Synthetic/Conventional - Which is Best?
Important Facts About Motor Oil
The question of whether we should be using synthetic diesel motor oil in our GM diesel engines has been a popular subject for a long time. Synthetic oil has some definite advantages over the available conventional motor oils, but are there any measurable benefits that justify the added expense? Find out here!
Annotated Diagnostic Trouble Code List
This annotated Diagnostic Trouble Code (DTC) list is specific to the Allison 1000 automatic transmission. Being armed with a good basic knowledge about the Allison trouble codes can help to ensure a better level of service if you have an in-warranty truck or can save you a lot of money if your truck is now out of warranty.
HX-35W Turbocharger Installation
The Holset HX-35W has been discussed here in The Diesel Page as an alternative to the factory GM-series of turbochargers - for the performance oriented 6.5 owner. Member Jerry Giedeman dropped by recently to show me his 1994 light-duty K2500, and discuss a few of his engine modifcations. Included among those modifications was the installation of an HX-35W turbocharger. Follow along as we show you Jerry's turbo setup and explain how it was integrated into his overall 6.5 performance plan.
Annotated Diagnostic Trouble Code List
This annotated Diagnostic Trouble Code (DTC) list contains all of the Duramax diesel engine-specific trouble codes relating to the engine. We've learned through the years that while a typical GM service technician may understand gas engines and their related powertrains quite well, a talented diesel mechanic is much harder to find. Being armed with a good basic knowledge about the diesel systems incorporated into your truck can help to ensure a better level of service if you have an in-warranty truck or can save you a lot of money if your truck is now out of warranty. Want to know what the codes are, what they mean, how to retrieve them and know how to repair the problem?
Troubleshooting & Maintenance
Back about the time the auto makers began using electronic fuel injection, they discovered that for the onboard computer to correctly calculate the fuel/air ratio, they needed to measure the incoming air flow to the engine. Electronic fuel injection not only allowed the engine to run more efficiently and to produce better fuel economy and drive-ability, but MAF sensor data also allowed the computer to help protect the engine if the ratio of fuel to air fell outside of normal. The Duramax diesel also employs a MAF sensor, which is used to measure the grams/second of air entering the engine's intake system.
AM General's New P400 6.5L Turbo Diesel
Turning Up the Pump for More Power!
The new and redesigned AMG P400 6.5L Turbo Diesel first became available in March of 2008. The P400 was designed for the military's HMMWV, and a couple modifications must be made to allow installing the engine in a pickup truck or Suburban. In early 2008 member Mike Robertson bought one of first, and installed this engine in his 1993 Chevy K3500. We'll show you what was involved when installing the engine, how it is equipped and we'll show you the dyno data that demonstrates the performance improvement after some minor tweaking of the factory fuel injection system.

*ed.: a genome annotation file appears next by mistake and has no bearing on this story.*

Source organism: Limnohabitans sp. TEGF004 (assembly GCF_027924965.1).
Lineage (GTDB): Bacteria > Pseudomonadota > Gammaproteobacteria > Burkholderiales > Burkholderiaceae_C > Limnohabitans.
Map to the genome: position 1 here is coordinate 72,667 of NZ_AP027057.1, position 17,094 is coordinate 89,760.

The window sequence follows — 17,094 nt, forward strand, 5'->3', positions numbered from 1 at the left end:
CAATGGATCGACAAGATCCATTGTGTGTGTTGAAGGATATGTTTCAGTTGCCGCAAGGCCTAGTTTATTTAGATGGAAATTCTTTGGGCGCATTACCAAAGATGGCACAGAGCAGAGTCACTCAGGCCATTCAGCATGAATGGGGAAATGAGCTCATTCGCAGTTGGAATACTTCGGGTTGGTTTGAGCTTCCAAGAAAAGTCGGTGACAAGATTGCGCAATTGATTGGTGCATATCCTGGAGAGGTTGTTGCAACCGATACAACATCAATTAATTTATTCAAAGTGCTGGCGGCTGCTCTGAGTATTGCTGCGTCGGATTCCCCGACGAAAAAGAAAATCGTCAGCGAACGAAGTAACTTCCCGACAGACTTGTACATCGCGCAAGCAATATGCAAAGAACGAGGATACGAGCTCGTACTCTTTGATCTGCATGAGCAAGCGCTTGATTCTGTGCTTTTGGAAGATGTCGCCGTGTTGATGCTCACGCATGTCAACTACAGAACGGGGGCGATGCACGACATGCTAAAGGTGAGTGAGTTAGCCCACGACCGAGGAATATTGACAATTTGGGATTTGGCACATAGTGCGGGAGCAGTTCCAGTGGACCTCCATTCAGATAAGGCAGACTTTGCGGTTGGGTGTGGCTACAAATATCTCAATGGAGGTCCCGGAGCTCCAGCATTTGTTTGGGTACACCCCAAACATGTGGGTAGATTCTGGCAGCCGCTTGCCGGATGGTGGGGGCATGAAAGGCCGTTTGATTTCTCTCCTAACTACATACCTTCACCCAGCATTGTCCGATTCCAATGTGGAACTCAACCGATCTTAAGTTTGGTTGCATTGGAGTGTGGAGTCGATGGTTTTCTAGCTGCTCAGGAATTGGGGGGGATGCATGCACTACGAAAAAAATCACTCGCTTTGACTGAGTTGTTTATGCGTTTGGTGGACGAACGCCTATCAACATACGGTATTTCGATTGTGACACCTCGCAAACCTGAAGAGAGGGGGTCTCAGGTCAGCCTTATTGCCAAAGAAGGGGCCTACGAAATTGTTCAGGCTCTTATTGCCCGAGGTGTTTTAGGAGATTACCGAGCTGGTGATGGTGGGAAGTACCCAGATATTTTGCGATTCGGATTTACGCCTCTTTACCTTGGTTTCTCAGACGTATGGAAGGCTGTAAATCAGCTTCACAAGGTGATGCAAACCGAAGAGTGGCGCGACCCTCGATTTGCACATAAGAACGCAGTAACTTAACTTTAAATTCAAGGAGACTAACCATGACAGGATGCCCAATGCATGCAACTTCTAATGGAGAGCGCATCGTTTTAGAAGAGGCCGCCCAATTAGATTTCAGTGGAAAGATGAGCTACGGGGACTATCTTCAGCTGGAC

Accelerator Pedal Position Tech & Troubleshooting
The 2001 model-year and newer GM Duramax diesels were all equipped with the "drive-by-wire" Bosch high-pressure common-rail electronic fuel injection system. While the Accelerator Pedal Position (APP) module has performed reliably through the years, the first Duramax equipped trucks are now more than 8 years old, and knowing how the APP operates and how to troubleshoot a problem could be a huge help in the future. Thirteen diagnostic trouble codes are discussed, and we'll walk you through the troubleshooting process.
GM's Suburban Goes Diesel
Those of us who have been following GM's on-again off-again diesel Suburban program over the past eight years were beginning to lose faith whether we would ever see a production version. The wait may be coming to an end as GM unveiled its proposed 4.5L Duramax powered Suburban to an enthusiastic crowd during last fall's annual SEMA show. The most recent news we have is that GM will begin production of the 4.5L V-8 sometime in the second half of 2009 (as a 2010 model year), and will introduce this new engine in a variety of full-size vehicles, including the popular Suburban. Go here for more engine details.
Cylinder Heads & Ricardo Comet
This article was first written in May 2006 when diesel fuel cost just $2.90/gallon. Following hurricane Katrina in 2005, GM diesel owners became increasingly concerned about the $3/gallon diesel fuel we experienced as a result of the storm. In an effort to help owners better understand the 6.2/6.5 engine design and to provide a little insight into how to improve fuel economy, we discussed cylinder head and pre-cup design. Fast forward to mid 2008... Now that diesel fuel has reached $5/gallon in some parts of the country, we've reloaded an expanded version of that 2006 article, to provide even more information that explains how to squeeze more fuel economy from your GM 6.2/6.5 diesel.
GM's Locking Diesel Fuel Cap